When Finkenauer stood up to speak, she restrained herself much more than  Running-Marquardt did; however, the content of her comments was just as rude and demeaning. Once again ignoring the fact that this bill deals with a Constitutional right to bear arms and liberty for the parents to instruct their children as they wish, she asked Highfill, “Logically, does it make sense for a one year old to hold and shoot a handgun?” and completely cut him off when he attempted to answer, saying, “Clearly, Representative Highfill does not understand logic.” She finished her comments by stating, “Logically, this bill is completely ridiculous, and today, just for a second, I ask you to forget your heart and just vote with logic, and if you do that, you’ll be joining me with a no on this vote.”

 

Although debate comments continued, it was clear that the Democrat Representatives that stood and spoke were not interested in actually speaking on the content of the bill. They were more concerned with fear-mongering and pushing the stigma that the Democrat Party cares about children more than the Republican Party does. This bill passed the House, 62-36.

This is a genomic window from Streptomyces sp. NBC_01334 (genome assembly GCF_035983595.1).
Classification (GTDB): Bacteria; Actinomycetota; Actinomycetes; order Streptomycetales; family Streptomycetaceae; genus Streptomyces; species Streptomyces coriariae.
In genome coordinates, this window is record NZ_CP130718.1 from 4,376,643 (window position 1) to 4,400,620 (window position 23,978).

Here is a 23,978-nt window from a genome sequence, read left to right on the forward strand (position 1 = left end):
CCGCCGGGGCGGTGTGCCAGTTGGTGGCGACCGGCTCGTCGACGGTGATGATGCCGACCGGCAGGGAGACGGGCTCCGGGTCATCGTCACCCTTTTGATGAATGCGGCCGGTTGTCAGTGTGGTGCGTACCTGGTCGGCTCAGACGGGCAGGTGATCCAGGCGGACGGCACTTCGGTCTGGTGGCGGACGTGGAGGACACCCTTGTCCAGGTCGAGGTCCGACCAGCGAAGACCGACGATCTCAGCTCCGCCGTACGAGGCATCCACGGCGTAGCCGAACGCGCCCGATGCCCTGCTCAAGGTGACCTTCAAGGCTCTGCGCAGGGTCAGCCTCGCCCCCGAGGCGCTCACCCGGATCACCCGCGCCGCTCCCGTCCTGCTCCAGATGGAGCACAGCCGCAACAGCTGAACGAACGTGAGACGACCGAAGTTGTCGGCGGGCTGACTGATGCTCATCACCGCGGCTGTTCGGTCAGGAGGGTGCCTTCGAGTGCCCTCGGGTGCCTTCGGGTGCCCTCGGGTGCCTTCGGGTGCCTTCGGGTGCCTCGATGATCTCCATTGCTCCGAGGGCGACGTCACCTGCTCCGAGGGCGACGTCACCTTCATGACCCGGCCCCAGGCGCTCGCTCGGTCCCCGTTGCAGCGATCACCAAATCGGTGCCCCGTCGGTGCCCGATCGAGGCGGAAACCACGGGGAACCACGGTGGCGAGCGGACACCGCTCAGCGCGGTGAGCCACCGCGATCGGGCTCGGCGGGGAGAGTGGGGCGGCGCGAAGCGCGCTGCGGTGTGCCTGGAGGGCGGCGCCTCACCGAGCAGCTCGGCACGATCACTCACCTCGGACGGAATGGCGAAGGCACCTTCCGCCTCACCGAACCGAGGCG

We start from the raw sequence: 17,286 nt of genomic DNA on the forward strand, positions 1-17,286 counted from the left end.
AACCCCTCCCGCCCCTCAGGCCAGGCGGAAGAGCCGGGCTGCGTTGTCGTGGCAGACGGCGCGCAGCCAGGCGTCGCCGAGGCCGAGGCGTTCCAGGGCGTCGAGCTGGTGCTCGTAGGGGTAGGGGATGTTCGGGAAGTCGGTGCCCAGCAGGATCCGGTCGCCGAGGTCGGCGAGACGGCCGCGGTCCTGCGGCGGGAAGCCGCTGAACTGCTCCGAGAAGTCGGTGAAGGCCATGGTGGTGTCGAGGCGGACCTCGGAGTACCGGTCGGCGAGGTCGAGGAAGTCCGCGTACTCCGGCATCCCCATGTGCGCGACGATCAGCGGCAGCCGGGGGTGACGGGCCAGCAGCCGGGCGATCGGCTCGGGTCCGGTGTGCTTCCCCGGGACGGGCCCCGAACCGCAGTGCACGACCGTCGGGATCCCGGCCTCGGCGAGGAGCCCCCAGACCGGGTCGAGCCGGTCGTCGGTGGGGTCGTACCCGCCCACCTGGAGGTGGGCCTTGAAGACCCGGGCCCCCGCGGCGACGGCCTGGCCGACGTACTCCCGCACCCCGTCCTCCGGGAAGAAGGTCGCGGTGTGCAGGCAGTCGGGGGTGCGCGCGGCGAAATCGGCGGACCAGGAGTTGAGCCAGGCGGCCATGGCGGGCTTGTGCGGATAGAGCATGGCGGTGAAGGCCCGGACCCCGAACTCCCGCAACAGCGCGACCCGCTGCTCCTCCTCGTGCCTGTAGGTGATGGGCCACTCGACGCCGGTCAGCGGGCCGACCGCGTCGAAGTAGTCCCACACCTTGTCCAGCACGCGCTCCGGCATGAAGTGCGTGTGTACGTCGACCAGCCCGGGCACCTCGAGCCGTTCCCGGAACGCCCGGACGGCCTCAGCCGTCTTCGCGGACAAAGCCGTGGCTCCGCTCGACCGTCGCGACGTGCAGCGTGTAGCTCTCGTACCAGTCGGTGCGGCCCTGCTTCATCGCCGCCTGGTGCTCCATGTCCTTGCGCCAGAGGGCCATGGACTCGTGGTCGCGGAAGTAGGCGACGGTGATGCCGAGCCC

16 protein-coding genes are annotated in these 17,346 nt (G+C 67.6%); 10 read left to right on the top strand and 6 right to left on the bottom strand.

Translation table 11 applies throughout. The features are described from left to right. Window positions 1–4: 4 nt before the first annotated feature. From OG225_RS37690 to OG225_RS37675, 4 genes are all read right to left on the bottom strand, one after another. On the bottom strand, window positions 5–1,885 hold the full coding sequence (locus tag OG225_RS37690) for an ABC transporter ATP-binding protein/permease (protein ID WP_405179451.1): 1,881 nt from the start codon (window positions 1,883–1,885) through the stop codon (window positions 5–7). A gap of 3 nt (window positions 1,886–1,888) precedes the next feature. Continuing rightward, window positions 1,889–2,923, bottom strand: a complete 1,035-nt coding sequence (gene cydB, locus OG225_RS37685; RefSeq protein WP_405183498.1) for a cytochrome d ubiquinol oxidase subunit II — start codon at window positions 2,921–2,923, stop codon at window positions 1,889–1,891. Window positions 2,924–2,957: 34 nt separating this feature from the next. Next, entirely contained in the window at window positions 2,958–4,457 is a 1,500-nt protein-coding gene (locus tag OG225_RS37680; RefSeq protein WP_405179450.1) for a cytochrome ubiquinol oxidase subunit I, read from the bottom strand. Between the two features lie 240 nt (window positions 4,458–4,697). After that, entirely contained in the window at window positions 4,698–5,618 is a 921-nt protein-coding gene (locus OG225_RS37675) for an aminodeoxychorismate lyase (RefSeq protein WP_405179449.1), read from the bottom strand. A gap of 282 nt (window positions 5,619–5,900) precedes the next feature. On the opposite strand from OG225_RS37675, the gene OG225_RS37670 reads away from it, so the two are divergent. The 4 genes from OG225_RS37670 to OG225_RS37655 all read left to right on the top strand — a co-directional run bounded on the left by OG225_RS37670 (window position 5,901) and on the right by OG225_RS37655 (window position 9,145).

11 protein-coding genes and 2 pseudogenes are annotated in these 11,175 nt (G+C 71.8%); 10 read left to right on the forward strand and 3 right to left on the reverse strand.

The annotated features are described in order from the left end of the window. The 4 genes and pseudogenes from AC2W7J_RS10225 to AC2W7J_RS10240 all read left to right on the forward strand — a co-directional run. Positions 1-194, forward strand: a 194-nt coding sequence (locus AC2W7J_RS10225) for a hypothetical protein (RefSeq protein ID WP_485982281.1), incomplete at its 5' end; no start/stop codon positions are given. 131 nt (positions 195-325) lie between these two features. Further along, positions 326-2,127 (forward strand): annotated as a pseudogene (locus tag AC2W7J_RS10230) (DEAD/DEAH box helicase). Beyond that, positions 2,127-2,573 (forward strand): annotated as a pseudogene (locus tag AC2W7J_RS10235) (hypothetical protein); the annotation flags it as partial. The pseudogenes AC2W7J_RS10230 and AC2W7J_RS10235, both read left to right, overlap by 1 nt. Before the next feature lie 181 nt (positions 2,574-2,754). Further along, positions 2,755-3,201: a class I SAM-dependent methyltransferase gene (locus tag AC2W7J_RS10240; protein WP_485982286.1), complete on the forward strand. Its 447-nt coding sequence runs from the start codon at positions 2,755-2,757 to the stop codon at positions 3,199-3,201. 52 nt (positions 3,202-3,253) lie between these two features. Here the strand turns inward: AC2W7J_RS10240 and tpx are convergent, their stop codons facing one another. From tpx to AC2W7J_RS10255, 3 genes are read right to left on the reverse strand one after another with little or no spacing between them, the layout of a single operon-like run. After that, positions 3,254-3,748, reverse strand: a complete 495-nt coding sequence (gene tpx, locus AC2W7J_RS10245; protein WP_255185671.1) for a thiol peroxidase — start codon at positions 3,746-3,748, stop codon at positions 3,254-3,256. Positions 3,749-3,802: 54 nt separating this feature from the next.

House File 2280: “An Act relating to the regulation of firearms and ammunition in a state of public emergency and providing a remedy.”

 

This bill is fairly simple. It protects the rights of the people to bear arms and not have that right infringed if the government of Iowa was ever tempted to take this freedom away during a state of emergency. Not so surprisingly though, Iowa House Democrats were not fans of protecting the rights of the citizens of Iowa during a state of emergency. During his comments, Representative Bruce Hunter (D-Des Moines) sarcastically stated, “…this is another one of those scare ploys by the NRA: ‘Watch out, or government’s going to grab your guns! It’s never happened, but watch out, it’s gonna happen.’” This bill passed through the House, 67-31.

 

House File 2279: “An Act relating to possessing and transferring firearm suppressors, providing penalties, and including effective date provisions.”